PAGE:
David Bentley Hart is an Eastern Orthodox theologian and philosopher. His book The Beauty of the Infinite was one of the most difficult, and rewarding, books I have read. I highly recommend his other works as well.
If you are going to start reading Hart, the best book to pick up might be his collection of essays titled, Provocations and Laments. Like any collection of essays, it is a bit uneven. The essay, “Christ and Nothing” begins the book and also serves as a great overview of The Beauty of the Infinite. After reading that essay, I felt that I got some points in the book better then I had when I first read it. That said, you don’t have to buy Provocations and Laments to get many of the essays. For example, you can get Christ and Nothing online for free.
After you read that essay, give yourself about six months and work through The Beauty of the Infinite. Unless you are a professional philosopher, the first 150 pages are incredibly confusing. Read it with your tablet nearby to look up words, philosophers and ideas. But if you can get through that, the payoff is some of the best theology I have read. You can see my review here.
If I have made The Beauty of the Infinite sound too scary, start with his shorter book The Doors of the Sea: Where was God in the Tsunami? This book came about as a response to secular critics who argue God cannot exist in light of natural evils such as the Asian tsunami in 2004. If you want to get a taste of that book, you can read the essay “Tsunami and Theodicy,” also included in Provocations and Laments, here.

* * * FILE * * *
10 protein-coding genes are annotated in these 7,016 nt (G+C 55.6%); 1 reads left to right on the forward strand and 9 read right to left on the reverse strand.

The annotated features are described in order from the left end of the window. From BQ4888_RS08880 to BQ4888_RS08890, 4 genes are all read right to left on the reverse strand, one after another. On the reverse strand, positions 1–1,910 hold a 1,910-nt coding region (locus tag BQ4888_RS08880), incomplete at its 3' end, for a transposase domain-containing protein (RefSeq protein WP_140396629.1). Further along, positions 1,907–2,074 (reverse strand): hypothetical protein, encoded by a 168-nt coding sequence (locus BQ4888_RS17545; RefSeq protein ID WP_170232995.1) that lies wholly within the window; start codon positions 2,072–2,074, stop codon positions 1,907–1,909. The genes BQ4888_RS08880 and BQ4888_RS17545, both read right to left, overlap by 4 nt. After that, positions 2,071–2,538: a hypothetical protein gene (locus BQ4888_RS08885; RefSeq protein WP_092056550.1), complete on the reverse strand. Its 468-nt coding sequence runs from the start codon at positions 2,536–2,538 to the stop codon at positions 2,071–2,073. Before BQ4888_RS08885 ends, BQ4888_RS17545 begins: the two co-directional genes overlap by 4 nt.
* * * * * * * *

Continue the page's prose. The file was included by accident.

I first heard of Hart when he released the book Atheist Delusions: The Christian Revolution and Its Fashionable Enemies in response to the so-called “new atheists”. In some ways this title is a bit misleading, as it is a not a point-by-point response. Instead it is an argument that Christianity, rather than coming into an enlightened ancient world and bringing about a dark age, brought a cultural revolution that created so much of the good we take for granted today. If you enjoy history, this would be for you. The question Hart leaves us with is that if our culture rejects Christianity, can it keep the moral vestiges that we have forgotten are rooted in Christianity. For example, Christianity brought forth a view that said all people have value, even the poor, weak and disabled. This led to hospitals and other good things. Many who reject Christianity today still believe all people have value, but if that view rose historically in connection with Christianity, can we be sure it will remain?
Finally, if you want to read more of Hart’s incisive grilling of the new atheists, check out the essay “Daniel Dennett Hunts the Snark“.